Do you make assumptions that turn out to be incorrect? Do you miss information that didn’t fit the pattern you expected?
We all do. It’s the way our brains work. We look for patterns, use our previous experience and rely on what we already know works. It’s an efficient way to work…most of the time.
Sometimes however, we need to trip our brains up and remind them to look beyond the obvious patterns, outside of what we already know works and not expect one situation to turn out pretty much like the last one. If we don’t occasionally abandon our preconceptions there is a chance we may miss opportunities or changes in customer needs or market demands.
For example, what’s your first answer to this question?
Johnny’s mother had three children. The first child was named April. The second child was named May. What was the third child’s name?
Most people will reply June. Be honest. Did you? Of course if you re-read the question you’ll realise the answer is Johnny. But how many times do you make assumptions (that fit a known pattern) like this at work?
Try these three:
- Before Mt. Everest was discovered, what was the highest mountain in the world?
- How much dirt is there in a hole that measures two feet by three feet by four feet?
- If you were running a race and you passed the person in 2nd place, what place would you be in now?
You know by now that these are trick questions so it’s unlikely you assumed the first answer you thought of was correct i.e. K2, 24 cubic metres, 1st place, for example. That’s the first step in realising that what your brain expects to see may not, in fact, be the right answer.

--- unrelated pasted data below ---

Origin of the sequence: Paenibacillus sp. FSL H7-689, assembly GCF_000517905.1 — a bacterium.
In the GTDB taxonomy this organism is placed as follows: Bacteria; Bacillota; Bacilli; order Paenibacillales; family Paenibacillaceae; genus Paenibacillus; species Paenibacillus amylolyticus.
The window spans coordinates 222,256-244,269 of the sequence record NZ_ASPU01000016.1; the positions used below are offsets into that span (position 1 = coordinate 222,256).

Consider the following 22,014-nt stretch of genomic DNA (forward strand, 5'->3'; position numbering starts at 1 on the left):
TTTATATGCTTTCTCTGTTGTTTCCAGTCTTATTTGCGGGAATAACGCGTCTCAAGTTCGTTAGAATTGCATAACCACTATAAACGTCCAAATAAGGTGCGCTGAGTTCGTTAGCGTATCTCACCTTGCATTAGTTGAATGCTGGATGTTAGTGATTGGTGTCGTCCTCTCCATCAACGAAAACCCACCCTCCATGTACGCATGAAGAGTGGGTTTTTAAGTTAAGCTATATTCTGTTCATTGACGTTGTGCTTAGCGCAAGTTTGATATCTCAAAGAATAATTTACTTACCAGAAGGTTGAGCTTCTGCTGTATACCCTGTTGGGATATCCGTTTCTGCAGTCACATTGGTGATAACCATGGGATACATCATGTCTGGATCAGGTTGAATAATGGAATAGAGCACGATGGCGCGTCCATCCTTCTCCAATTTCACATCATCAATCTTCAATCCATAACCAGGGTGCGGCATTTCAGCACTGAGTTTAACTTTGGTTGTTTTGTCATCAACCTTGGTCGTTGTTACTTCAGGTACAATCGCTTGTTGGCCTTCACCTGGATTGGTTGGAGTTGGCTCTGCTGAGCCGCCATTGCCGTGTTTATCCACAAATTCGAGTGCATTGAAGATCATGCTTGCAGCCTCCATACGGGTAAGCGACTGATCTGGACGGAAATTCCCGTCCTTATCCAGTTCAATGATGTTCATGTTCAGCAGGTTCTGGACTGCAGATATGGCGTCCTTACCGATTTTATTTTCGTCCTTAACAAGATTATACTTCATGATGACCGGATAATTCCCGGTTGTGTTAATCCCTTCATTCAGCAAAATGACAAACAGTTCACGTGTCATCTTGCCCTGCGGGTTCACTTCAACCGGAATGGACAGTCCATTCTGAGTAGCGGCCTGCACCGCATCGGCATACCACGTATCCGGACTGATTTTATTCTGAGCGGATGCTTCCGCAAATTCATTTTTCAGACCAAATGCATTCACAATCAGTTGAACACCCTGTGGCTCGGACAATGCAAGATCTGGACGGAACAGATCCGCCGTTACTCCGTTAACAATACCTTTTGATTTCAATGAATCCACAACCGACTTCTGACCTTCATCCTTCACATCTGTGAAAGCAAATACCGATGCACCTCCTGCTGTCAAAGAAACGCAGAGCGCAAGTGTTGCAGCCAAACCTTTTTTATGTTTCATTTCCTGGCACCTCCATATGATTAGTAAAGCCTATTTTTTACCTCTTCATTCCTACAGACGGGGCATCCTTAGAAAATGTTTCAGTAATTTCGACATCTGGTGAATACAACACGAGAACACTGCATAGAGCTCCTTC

Think about the words that are used: ‘before Mount Everest was DISCOVERED’; ‘How much dirt in the HOLE?’ The third one may require you to actual visualise yourself overtaking the person in SECOND place.
You may face questions like these at an interview because the hiring manager wants to see if you can think calmly, logically and perhaps differently from other people. They may want to see if you will take the time to read the question a little more carefully and think long enough before blurting out the first answer that comes into your head.
There are loads of these questions online to try and even if you’re not going for an interview, it’s good to tease your brain occasionally and get it to look at things differently. These questions are designed to challenge your critical thinking abilities, and to test specific skills like creativity and logic. The more you practise, the better equipped you will be to deal with and find solutions for tricky questions and situations that might come up at work.
P.S. The answers are Mount Everest – it was still there before it was discovered; None – because it’s a hole – and 2nd place – you’re still behind the person in first.